Why Play Games When You Can Build Ones
In UK, Volunteers have kicked off a project to set up nationwide after-school clubs that wants to make programming cool and fun and inspire kids to learn coding. Called Code Clubs, it will aim to teach the basics of computer programming into children aged 10-11.
The clubs will facilitate hands-on tasks that will let children making games or controlling robots. It aims to have 25% of the UK’s primary schools running a Code Club by 2014. Code Club would also give advice and support to anyone that wanted to set up a club in their local school.
This Code Club project was initiated by Clare Sutcliffe and Linda Sandvik, they think the current education is teaching kids to be secretaries rather than programmers(creators). According to BBC news, they already have about 100 volunteers signed up to help. At first stage, they will create online teaching resources for 12 weeks lesson plan based on Scratch, the most famous tool to teach kids coding from MIT. Scrath has been used in many schools worldwide. It’s a visualized interface for kids to build games by dragging and dropping elements or modules
The ICT curriculum of computer science in UK is in the process of changing what children learn about computers following a successful campaign that showed how important basic programming skills would be in the future. Instead of learning about PowerPoint and Word, students are more motivated by more interactive things like programming. The logic thinking skills are built through game making lessons.
If the learning journey is deep to its full purpose, designing a successful game involves:
- system thinking
- creative problem solving
- art and aesthetics
- writing and storytelling
- interactive design
- technical design
- communication and collaboration
There are a lot of resources created around the Scratch tool to support the learning. Twenty Webs Sites To Support Scratch And The Itch For Transforming Education by Michael Gorman is a summary. KinderCoder was built for the 1st & 2nd graders prior to them being introduced to the full Scratch version from GreenBush Lab.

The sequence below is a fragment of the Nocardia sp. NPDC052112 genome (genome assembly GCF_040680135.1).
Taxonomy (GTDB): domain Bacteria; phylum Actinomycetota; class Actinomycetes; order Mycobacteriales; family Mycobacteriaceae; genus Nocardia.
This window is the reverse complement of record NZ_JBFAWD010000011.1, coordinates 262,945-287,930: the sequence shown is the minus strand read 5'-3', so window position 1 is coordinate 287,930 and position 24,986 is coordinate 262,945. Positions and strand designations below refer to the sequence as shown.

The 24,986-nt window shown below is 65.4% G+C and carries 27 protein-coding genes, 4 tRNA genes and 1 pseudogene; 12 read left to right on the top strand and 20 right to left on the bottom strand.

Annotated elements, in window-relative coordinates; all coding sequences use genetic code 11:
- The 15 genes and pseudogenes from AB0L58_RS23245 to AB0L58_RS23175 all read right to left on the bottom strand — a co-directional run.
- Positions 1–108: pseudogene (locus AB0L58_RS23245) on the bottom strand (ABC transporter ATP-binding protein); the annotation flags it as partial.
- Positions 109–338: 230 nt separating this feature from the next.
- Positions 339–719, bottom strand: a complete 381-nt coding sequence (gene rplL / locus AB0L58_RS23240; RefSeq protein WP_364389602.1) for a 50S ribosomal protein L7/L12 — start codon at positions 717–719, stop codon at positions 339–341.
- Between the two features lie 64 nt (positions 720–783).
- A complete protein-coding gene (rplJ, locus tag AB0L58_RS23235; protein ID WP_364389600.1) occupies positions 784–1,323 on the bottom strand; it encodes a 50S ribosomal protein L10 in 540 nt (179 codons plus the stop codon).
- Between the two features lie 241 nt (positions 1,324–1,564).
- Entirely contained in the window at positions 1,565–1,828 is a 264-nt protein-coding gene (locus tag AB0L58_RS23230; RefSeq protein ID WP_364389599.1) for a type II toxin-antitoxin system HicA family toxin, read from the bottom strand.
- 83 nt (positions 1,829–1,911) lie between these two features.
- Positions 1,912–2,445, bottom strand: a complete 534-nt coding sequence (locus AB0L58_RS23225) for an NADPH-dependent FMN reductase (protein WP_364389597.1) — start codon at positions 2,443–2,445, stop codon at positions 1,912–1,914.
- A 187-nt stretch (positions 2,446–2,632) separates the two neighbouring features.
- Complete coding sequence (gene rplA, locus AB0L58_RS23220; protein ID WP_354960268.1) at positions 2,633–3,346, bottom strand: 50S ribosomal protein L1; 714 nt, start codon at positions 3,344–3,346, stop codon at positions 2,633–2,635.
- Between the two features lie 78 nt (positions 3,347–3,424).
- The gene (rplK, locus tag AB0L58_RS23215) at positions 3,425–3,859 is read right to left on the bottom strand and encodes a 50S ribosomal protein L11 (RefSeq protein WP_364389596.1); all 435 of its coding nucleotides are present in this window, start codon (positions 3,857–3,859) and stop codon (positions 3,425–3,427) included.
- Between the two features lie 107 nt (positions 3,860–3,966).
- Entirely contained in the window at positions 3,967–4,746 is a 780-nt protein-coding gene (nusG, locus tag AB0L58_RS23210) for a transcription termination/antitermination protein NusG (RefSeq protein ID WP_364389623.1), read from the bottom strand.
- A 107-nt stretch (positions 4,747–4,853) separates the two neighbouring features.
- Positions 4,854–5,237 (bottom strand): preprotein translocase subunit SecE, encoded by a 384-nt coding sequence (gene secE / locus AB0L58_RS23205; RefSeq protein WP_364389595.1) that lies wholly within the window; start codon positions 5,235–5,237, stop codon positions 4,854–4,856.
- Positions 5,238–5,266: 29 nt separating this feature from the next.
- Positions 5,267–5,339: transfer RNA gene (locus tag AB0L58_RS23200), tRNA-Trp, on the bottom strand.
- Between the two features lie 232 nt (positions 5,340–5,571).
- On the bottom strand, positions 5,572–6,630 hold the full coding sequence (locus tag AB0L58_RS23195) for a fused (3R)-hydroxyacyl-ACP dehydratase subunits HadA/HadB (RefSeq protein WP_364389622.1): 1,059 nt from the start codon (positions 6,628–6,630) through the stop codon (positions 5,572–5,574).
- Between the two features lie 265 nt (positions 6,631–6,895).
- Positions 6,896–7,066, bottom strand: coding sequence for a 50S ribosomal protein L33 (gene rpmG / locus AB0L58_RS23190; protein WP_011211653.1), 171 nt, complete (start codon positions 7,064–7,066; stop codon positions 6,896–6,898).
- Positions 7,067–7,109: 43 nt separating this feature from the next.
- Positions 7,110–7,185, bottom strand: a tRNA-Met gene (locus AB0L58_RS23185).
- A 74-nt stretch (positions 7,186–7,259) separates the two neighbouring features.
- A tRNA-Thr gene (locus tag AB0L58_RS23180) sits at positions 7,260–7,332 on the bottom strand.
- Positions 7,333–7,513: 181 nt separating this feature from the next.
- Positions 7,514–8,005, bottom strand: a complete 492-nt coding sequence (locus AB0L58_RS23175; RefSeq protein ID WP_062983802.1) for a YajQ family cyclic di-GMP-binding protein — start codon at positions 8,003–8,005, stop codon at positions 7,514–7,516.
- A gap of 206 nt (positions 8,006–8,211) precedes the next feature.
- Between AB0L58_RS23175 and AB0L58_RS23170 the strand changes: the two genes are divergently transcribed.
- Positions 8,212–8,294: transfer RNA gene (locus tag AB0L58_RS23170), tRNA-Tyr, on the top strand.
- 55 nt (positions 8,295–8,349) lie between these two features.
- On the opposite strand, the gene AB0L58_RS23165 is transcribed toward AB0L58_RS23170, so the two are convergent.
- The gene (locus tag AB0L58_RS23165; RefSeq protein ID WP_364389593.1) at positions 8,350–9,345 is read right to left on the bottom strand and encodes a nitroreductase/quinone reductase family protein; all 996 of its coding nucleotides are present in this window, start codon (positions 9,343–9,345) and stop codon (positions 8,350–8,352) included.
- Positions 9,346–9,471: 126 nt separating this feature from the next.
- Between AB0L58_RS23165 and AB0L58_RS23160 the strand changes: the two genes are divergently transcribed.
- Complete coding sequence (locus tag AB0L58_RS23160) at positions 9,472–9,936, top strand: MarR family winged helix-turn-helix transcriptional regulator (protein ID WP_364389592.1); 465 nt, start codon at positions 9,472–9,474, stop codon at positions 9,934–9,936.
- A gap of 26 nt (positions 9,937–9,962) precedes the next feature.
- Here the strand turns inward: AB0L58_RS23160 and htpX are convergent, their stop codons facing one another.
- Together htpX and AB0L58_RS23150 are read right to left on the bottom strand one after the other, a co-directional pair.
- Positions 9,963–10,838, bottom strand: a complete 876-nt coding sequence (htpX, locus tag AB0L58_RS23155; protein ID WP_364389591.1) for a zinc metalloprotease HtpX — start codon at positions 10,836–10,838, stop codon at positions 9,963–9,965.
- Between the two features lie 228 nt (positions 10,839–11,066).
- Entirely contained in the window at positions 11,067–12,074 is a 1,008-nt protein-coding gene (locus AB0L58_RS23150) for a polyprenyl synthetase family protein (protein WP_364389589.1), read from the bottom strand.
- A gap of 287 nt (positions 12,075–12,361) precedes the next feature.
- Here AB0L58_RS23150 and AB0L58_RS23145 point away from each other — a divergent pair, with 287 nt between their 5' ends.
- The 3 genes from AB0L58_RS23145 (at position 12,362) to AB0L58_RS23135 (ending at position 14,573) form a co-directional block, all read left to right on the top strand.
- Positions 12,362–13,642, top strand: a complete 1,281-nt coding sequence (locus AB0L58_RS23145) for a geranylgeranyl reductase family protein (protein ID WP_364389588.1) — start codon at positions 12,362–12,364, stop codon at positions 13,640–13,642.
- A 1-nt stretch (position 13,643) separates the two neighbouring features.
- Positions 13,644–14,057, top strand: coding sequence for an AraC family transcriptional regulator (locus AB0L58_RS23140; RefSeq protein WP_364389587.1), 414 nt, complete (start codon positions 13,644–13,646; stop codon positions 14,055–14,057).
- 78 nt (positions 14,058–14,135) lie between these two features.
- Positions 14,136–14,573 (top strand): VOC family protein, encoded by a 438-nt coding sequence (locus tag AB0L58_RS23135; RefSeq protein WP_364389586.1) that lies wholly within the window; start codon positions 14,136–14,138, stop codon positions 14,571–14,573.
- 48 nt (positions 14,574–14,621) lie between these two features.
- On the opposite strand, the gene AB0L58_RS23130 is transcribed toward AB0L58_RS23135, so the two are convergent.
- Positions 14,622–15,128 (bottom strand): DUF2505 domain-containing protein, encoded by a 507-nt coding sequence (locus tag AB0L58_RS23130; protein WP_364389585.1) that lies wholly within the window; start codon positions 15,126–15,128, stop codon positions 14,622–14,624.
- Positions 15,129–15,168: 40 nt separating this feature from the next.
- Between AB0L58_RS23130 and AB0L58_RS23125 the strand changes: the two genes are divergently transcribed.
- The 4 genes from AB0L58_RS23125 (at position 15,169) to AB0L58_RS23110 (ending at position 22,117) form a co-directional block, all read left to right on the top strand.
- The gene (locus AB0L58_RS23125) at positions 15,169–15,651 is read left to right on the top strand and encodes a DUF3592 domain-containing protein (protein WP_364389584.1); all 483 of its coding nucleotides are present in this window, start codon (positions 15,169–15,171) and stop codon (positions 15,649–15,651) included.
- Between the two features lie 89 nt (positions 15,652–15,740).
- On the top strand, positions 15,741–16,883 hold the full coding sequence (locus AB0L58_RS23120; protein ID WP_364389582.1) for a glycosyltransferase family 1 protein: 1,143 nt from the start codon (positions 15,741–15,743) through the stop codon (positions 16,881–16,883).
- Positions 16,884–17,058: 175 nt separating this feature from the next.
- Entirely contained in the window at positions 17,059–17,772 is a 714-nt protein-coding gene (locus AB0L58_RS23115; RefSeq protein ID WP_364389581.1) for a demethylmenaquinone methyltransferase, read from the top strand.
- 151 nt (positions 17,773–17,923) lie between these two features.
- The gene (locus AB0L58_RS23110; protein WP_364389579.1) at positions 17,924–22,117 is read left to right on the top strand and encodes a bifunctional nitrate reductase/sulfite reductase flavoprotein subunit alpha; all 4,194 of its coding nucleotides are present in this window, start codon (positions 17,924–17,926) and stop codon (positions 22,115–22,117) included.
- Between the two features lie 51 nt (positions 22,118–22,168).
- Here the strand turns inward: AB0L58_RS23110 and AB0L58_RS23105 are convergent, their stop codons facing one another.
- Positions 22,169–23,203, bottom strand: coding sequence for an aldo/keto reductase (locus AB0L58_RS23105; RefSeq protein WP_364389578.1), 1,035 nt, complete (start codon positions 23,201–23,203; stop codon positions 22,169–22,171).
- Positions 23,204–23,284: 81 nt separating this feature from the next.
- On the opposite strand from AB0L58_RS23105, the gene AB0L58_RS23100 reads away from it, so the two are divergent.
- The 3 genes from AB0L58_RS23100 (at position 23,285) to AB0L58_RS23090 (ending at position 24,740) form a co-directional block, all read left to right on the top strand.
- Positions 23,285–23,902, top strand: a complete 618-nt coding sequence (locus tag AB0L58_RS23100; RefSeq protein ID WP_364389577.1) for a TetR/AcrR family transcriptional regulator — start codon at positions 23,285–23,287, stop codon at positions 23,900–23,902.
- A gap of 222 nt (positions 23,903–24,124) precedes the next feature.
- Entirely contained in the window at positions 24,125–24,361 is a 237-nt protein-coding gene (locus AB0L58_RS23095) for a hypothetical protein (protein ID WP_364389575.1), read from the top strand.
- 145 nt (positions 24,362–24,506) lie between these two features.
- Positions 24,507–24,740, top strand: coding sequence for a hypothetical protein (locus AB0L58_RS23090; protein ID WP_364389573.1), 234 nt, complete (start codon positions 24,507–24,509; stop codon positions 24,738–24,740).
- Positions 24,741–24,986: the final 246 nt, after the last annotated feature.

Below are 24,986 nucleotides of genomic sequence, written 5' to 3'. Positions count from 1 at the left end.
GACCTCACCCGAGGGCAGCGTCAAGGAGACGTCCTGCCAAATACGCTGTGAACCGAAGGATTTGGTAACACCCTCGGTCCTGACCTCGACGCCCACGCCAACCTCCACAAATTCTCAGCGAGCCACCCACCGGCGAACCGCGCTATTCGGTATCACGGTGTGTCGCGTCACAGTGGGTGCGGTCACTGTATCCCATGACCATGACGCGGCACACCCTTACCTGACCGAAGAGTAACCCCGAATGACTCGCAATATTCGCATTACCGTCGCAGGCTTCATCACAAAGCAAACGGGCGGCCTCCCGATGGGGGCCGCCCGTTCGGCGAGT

One free program Stencyl uses a drag-and-drop system, where users pull together different building blocks in order to create programs. It lets the game creation process even easier for kids because it extends Scratch’s simple block-snapping interface with new functionality and hundreds of ready-to-use blocks. Then you can make iOS or flash games to play anywhere.
But there are even more “kids-friendly” tools, which start the journey for young learners from a game-design-focused environment with even less programming feeling.
Gamestar Mechanic is both a game and a online community that teaches kids how to design video games. Designed for 4th – 9th grade students, it’s probably the best starter for making games. The free version is available with unlimited use for teachers who want to use it with their students. This account option comes with 1 teacher login and 40 student logins. A premium account offers some additional classroom goodies including: class management, the ability for students to incorporate their own custom artwork, live professional training webinars, tools for tracking student activity and assessing progress, the option of having a “walled” school community, and more. It’s published by Institute of Play and E-Line Media, with initial funding from MacArthur Foundation.
Sharendipity is another free creation tools inside the browser, it could be used to build student generated learning material, puzzles and games(without programming). It even lets you create website widget and apps and integrate third-party web services.
Move the Turtle is a graphical app for the iPhone and iPad for beginners to learn programming concepts in a hands-on, non-theoretical way. The app consists of giving instructions to a turtle who moves around the screen trying to capture diamonds. It teaches basic programming concepts through a game type interface. (review from GeekDad)
Why only play games when kids can build ones? Introducing playing game into education is far beyond how playing video games can benefit the brain functions. Learning to build games is a good start to become creators and exercise all the thinking skills needed.
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